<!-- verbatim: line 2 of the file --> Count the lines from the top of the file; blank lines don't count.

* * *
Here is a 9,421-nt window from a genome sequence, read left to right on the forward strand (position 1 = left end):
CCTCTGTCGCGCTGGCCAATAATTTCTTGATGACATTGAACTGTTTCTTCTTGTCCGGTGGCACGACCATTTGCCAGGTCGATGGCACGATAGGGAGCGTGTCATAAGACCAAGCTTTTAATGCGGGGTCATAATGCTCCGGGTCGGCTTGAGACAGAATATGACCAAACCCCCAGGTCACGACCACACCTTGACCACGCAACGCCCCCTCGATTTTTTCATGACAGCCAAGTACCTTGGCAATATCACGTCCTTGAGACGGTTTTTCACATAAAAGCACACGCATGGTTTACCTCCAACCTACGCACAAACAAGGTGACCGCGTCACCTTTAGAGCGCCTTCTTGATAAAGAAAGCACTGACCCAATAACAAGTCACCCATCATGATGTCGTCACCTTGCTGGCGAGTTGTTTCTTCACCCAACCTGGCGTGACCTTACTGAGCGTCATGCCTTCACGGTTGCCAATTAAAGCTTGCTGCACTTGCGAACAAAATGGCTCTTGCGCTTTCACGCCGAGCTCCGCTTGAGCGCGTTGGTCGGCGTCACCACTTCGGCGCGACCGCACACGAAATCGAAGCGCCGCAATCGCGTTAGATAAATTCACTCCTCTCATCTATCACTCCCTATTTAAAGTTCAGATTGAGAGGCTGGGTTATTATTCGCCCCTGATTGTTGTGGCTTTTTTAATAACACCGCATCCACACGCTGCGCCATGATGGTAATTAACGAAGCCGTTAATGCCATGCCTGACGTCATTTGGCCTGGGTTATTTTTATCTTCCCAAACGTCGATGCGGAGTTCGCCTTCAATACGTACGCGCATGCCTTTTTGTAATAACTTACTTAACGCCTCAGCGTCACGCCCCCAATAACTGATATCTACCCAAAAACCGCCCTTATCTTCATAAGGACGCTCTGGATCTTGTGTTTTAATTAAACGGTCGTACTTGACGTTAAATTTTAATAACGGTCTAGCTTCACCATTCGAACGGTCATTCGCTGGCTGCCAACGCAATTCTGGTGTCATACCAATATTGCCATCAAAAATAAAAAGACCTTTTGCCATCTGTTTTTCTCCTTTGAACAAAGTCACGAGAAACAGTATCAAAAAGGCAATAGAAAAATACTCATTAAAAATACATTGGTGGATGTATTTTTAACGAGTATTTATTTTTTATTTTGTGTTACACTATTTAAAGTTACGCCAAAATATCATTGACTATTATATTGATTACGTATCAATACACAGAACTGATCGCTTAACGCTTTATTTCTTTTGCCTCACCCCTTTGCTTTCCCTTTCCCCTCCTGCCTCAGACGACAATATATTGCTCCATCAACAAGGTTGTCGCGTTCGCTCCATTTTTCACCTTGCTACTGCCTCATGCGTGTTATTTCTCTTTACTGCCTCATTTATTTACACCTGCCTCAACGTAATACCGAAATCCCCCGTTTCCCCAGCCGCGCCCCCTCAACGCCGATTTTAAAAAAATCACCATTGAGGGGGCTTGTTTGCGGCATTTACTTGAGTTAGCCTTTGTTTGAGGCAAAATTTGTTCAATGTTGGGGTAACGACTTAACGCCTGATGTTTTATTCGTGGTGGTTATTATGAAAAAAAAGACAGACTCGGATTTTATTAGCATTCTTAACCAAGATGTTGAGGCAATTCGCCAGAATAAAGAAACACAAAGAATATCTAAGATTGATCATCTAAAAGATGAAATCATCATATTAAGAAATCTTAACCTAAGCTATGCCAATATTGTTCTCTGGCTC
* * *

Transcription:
CCTCTGTCGCGCTGGCCAATAATTTCTTGATGACATTGAACTGTTTCTTCTTGTCCGGTGGCACGACCATTTGCCAGGTCGATGGCACGATAGGGAGCGTGTCATAAGACCAAGCTTTTAATGCGGGGTCATAATGCTCCGGGTCGGCTTGAGACAGAATATGACCAAACCCCCAGGTCACGACCACACCTTGACCACGCAACGCCCCCTCGATTTTTTCATGACAGCCAAGTACCTTGGCAATATCACGTCCTTGAGACGGTTTTTCACATAAAAGCACACGCATGGTTTACCTCCAACCTACGCACAAACAAGGTGACCGCGTCACCTTTAGAGCGCCTTCTTGATAAAGAAAGCACTGACCCAATAACAAGTCACCCATCATGATGTCGTCACCTTGCTGGCGAGTTGTTTCTTCACCCAACCTGGCGTGACCTTACTGAGCGTCATGCCTTCACGGTTGCCAATTAAAGCTTGCTGCACTTGCGAACAAAATGGCTCTTGCGCTTTCACGCCGAGCTCCGCTTGAGCGCGTTGGTCGGCGTCACCACTTCGGCGCGACCGCACACGAAATCGAAGCGCCGCAATCGCGTTAGATAAATTCACTCCTCTCATCTATCACTCCCTATTTAAAGTTCAGATTGAGAGGCTGGGTTATTATTCGCCCCTGATTGTTGTGGCTTTTTTAATAACACCGCATCCACACGCTGCGCCATGATGGTAATTAACGAAGCCGTTAATGCCATGCCTGACGTCATTTGGCCTGGGTTATTTTTATCTTCCCAAACGTCGATGCGGAGTTCGCCTTCAATACGTACGCGCATGCCTTTTTGTAATAACTTACTTAACGCCTCAGCGTCACGCCCCCAATAACTGATATCTACCCAAAAACCGCCCTTATCTTCATAAGGACGCTCTGGATCTTGTGTTTTAATTAAACGGTCGTACTTGACGTTAAATTTTAATAACGGTCTAGCTTCACCATTCGAACGGTCATTCGCTGGCTGCCAACGCAATTCTGGTGTCATACCAATATTGCCATCAAAAATAAAAAGACCTTTTGCCATCTGTTTTTCTCCTTTGAACAAAGTCACGAGAAACAGTATCAAAAAGGCAATAGAAAAATACTCATTAAAAATACATTGGTGGATGTATTTTTAACGAGTATTTATTTTTTATTTTGTGTTACACTATTTAAAGTTACGCCAAAATATCATTGACTATTATATTGATTACGTATCAATACACAGAACTGATCGCTTAACGCTTTATTTCTTTTGCCTCACCCCTTTGCTTTCCCTTTCCCCTCCTGCCTCAGACGACAATATATTGCTCCATCAACAAGGTTGTCGCGTTCGCTCCATTTTTCACCTTGCTACTGCCTCATGCGTGTTATTTCTCTTTACTGCCTCATTTATTTACACCTGCCTCAACGTAATACCGAAATCCCCCGTTTCCCCAGCCGCGCCCCCTCAACGCCGATTTTAAAAAAATCACCATTGAGGGGGCTTGTTTGCGGCATTTACTTGAGTTAGCCTTTGTTTGAGGCAAAATTTGTTCAATGTTGGGGTAACGACTTAACGCCTGATGTTTTATTCGTGGTGGTTATTATGAAAAAAAAGACAGACTCGGATTTTATTAGCATTCTTAACCAAGATGTTGAGGCAATTCGCCAGAATAAAGAAACACAAAGAATATCTAAGATTGATCATCTAAAAGATGAAATCATCATATTAAGAAATCTTAACCTAAGCTATGCCAATATTGTTCTCTGGCTC